Welcome to the 2022 Free Agency & Trade Period analysis series. Over the next fortnight, the plan is to look at every player heading to a new club. It’s not going to be a ‘who won the trade’ series, but rather a look at how players fit into existing setups, or what changes they may force.
Port Adelaide have made out like bandits, trading pick 8, their 2023 first round selection, and some loose change from the side of the couch to obtain Jason Horne-Francis – on a six-year deal, likely under market value for $$$ considering how much he’ll be worth in two or three when he fulfills his potential – and Junior Rioli.
Horne-Francis is the missing piece to complete their midfield, and Rioli strengthens a forward line which looked like they’d be short of ground level class with the graduation of Zak Butters and Connor Rozee on-ball.
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With Ollie Wines, Willem Drew, Zak Butters and Connor Rozee as the Power’s first-choice midfield of the future, nearly all bases are covered. The contested accumulator (Wines), the defensive minded (Drew) and the offensive magic (Rozee, Butters (I’m aware that’s underselling these two but roll with me for a second.))
What’s missing amongst those four is the genuine two-way, burst midfielder who’s a presence with and without the ball – which, coincidentally, is exactly what Horne-Francis will be.
Throughout Horne-Francis’ first season, it was clear he’d be a much different player to Hugh Greenwood (niche reference, but those who recognise it will appreciate it). All the stories about his alleged lack of professionalism and not following off-field requirements – e.g. the infamous ice bath – is for another time and a journalist with sources to report.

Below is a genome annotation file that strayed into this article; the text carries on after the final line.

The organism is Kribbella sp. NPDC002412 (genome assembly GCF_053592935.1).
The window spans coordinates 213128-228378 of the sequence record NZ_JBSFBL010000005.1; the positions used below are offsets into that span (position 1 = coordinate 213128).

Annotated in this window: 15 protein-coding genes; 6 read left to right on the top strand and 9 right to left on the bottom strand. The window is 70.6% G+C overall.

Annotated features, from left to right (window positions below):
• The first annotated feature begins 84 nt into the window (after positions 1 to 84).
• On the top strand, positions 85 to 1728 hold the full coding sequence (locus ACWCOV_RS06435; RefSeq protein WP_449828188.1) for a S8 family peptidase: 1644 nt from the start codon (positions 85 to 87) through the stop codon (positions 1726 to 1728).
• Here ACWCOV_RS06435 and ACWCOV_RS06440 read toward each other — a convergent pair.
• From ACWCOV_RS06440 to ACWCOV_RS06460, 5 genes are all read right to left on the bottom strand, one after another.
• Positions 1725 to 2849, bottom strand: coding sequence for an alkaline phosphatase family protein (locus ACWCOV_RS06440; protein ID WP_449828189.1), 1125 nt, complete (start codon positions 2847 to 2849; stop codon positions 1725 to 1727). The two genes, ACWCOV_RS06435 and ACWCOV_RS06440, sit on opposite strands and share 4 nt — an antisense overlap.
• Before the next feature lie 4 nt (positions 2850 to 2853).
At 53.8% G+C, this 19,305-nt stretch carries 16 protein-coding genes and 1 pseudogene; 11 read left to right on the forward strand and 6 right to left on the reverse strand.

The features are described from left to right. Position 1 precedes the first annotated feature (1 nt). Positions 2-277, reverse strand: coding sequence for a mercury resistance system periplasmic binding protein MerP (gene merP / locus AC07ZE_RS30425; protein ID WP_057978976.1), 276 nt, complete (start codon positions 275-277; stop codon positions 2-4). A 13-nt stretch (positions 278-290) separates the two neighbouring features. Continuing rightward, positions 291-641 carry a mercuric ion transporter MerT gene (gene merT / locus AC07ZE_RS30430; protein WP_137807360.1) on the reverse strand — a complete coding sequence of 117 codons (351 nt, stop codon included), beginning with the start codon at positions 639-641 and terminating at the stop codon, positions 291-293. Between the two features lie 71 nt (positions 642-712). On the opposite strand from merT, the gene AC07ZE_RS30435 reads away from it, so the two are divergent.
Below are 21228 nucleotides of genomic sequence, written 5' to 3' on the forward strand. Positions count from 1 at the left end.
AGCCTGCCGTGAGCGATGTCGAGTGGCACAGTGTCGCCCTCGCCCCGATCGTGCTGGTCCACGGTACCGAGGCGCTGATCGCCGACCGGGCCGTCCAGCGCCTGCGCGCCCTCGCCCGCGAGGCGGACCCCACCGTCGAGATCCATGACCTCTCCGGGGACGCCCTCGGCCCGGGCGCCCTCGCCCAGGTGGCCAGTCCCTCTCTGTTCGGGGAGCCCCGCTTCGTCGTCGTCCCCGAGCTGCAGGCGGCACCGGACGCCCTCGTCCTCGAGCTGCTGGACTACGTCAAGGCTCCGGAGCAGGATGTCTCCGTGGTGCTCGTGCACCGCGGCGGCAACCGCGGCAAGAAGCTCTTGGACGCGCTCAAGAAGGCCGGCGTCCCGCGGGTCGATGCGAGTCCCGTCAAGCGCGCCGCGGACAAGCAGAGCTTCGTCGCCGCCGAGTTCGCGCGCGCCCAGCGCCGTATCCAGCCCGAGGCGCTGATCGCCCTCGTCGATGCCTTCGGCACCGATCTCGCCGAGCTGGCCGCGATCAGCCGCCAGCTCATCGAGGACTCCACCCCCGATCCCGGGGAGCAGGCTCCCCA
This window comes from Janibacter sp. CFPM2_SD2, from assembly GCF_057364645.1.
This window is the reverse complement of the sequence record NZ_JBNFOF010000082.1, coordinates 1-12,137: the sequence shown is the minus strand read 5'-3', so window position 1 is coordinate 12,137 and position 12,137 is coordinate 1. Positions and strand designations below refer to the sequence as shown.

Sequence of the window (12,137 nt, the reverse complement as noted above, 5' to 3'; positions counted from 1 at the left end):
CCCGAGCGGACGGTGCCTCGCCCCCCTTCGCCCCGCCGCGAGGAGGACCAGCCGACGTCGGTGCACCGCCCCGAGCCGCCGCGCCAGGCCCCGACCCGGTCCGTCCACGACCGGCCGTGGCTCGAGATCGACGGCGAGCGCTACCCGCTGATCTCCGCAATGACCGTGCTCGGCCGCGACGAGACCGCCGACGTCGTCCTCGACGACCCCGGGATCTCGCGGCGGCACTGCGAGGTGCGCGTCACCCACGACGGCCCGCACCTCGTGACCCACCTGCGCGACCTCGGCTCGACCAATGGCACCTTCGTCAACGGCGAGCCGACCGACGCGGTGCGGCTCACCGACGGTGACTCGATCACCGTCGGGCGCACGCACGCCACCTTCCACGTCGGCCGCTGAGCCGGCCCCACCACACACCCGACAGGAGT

Now he’s back in Adelaide with everything tailored to his liking – at a club which hasn’t spent a year lurching between bad news and worse news – there’s a clear role for him to help make Port Adelaide better right away.
The Power finished 2022 with Travis Boak alternating between half-forward and on-ball – on paper it makes perfect sense to rotate with Horne-Francis in the same position.
Not only does it work from a pure football perspective, but there’s also the added intangible of learning from Boak as a leader.
Boak is the model of professionalism, at age 34 playing to nearly the same level he was a decade ago. It’s because of the way he works relentlessly to get the best out himself, and that example has to filter down to Horne-Francis.
Everything’s in place for the former pick one to explode at Port Adelaide … but I’d be lying if I said the match against North Melbourne isn’t one of my most anticipated of 2023, purely to see how both sets of players react.
If you’ve missed any of the Free Agency & Trade Analysis posts, here’s where to catch up:
Karl Amon, Hawthorn
Jayden Hunt, West Coast | Bobby Hill, Collingwood
Blake Acres, Carlton | Liam Jones, Western Bulldogs | Daniel McStay, Collingwood
Ben Long, Gold Coast | Zaine Cordy, St Kilda | Griffin Logue & Darcy Tucker, North Melbourne | Tom Berry, Gold Coast